I’ve got a fever and the only prescription is plants.
The symptoms of spring fever are an undeniable urge to go outside, to smell cut grass, to get your knees dirty and compost under your fingernails. You will find yourself cruising Pinterest for backyard ideas, flipping through garden magazines or reading this column. There’s only one medication for spring fever.
You've got to feed it.
The Charleston Horticultural Society has the cure. The annual Plantasia event will satisfy even the most severe cases. This one-day gardening extravaganza will be April 13 at Old Towne Creek County Park. It is a free event that is open to the public, so bring your floral needs, your garden urges and outdoor addictions. All will be satisfied.
Plantasia started almost 20 years ago as a small plant sale to serve the Lowcountry’s spring fever outbreak. Since then, it has evolved into a much broader experience that includes so much more than plants. It’s a garden festival. For the past three years, it has been located at the Old Towne Creek County Park, a perfect venue of pastures and live oaks to enjoy the outdoors and budding spring weather. It has also made access to the event much easier.
All the plants at the event are adapted to the Lowcountry climate, everything from annuals to perennials to native woody plants. Don’t know what to buy or where to put it? Already have problems with plants at home? There will be plenty of experts on hand to answer your gardening questions.
In addition, local vendors will be offering unusual yard art. New this year is the Garden Boutique tent that includes such things as hand-blown glass garden art and specialty containers. Educational demonstrations will be ongoing. Watch experts demonstrate the art of bonsai, cultivate stunning orchid displays and discuss new and exciting cultivars.
And it’s not too soon to inoculate the kids. Sara Petrowski, Trident Technical College horticulture graduate and Hyam’s Garden Center expert, will be offering a fairy garden workshop at 10:30 a.m. Saturday for children and parents. Never heard of a fairy garden? Tinker Bell will be there to add a little magic to your miniature creations. And the kids can up their game by coming dressed as a garden fairy to take pictures with Tinker Bell.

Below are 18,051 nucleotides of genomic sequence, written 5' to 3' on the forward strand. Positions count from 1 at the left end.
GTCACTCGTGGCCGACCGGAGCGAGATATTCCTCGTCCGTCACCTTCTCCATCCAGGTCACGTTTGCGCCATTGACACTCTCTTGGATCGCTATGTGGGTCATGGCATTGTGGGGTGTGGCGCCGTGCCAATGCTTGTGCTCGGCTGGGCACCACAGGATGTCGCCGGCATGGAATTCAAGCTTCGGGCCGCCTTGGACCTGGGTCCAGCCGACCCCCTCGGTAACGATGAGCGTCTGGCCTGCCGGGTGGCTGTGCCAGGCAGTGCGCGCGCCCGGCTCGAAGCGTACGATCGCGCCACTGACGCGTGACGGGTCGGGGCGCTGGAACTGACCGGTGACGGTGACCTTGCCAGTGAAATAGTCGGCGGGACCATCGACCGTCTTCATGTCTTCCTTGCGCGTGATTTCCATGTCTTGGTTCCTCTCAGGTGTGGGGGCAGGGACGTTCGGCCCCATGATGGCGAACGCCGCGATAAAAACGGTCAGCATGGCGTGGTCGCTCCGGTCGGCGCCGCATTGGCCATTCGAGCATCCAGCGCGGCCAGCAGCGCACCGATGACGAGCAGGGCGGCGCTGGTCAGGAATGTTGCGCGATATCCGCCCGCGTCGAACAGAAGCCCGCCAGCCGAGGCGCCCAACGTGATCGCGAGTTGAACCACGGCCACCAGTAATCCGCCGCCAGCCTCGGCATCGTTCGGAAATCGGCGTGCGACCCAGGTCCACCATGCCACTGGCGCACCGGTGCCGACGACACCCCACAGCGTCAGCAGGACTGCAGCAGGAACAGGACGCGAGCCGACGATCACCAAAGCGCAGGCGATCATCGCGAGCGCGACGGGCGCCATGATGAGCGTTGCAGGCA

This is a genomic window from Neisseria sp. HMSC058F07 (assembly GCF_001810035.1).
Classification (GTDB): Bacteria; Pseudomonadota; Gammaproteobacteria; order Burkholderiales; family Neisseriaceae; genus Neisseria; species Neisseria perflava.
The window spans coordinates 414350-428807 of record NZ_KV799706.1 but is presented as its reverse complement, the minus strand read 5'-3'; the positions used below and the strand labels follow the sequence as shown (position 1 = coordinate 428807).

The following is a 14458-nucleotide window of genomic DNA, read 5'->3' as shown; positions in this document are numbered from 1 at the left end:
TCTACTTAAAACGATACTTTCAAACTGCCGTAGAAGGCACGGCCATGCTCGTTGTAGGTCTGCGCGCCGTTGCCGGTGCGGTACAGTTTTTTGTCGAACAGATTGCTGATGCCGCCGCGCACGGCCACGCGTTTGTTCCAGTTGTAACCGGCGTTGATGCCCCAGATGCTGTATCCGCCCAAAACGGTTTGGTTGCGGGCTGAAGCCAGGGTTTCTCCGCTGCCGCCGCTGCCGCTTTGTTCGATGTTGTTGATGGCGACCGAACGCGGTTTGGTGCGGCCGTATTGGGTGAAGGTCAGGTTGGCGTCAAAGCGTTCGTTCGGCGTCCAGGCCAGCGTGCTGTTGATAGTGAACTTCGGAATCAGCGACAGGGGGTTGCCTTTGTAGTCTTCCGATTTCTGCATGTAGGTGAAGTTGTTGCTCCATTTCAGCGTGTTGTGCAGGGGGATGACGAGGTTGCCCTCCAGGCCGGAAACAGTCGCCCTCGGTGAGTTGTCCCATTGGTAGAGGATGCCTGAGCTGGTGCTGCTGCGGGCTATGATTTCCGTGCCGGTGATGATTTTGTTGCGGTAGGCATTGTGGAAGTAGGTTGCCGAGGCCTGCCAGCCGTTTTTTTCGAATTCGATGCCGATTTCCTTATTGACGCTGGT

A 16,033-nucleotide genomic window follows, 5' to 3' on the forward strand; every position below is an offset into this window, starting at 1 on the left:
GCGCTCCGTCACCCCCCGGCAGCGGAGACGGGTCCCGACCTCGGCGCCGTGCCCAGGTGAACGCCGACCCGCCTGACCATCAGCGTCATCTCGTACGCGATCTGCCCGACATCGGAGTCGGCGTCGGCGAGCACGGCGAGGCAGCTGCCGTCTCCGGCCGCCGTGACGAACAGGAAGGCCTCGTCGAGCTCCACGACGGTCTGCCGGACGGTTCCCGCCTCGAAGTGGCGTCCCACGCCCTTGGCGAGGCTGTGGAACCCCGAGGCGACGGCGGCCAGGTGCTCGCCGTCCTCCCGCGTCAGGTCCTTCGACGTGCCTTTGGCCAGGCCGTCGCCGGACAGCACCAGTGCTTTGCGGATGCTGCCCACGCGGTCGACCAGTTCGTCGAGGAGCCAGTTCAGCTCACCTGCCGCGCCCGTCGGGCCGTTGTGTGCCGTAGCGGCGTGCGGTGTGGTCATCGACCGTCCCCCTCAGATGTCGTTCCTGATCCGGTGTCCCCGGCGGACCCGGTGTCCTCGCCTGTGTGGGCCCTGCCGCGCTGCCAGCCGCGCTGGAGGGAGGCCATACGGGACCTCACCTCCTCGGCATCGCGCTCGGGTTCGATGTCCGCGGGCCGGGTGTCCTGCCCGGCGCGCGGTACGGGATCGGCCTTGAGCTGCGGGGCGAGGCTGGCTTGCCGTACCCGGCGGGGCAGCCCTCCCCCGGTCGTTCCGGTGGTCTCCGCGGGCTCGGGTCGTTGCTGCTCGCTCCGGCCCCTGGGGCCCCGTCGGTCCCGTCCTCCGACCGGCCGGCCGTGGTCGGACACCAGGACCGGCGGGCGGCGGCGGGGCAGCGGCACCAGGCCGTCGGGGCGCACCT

Maybe you don’t like crowds. I get it. As many as 3,000 visitors will pass through. You have options. The Plantasia Eve Party will be at 5:30 p.m. April 12, at the same location. The ticketed event gives you first crack at the goodies with a much smaller crowd. I’m doing this as it will be a catered event with additional entertainment. There’s also a rumor that beverages will be available.
The Iron Trowel competition will be held at the Plantasia Eve Party as well. This is sort of an "Iron Chef"-style competition, only with plants. The winning display receives the Philip Simmons-designed Iron Trowel Award.
The Charleston Horticultural Society was founded in 1999 as a horticulture resource and educational center for the Lowcountry. Its members have volunteered countless hours to put on events like Plantasia.
Lucile MacLennan, a very special member, will be honored at this year’s event. A local legendary gardener and beloved by many in the Lowcountry, she will be the guest of honor. I’ve had the pleasure of spending time with Ms. Lucile as well as touring her garden and can safely say that you will not find a more wonderful plant enthusiast in the Lowcountry.
So if you haven’t fed your spring fever or you’re hungry for more, mark your calendar for next weekend.
More information can be found at https://chashortsoc.org/plantasia-2019.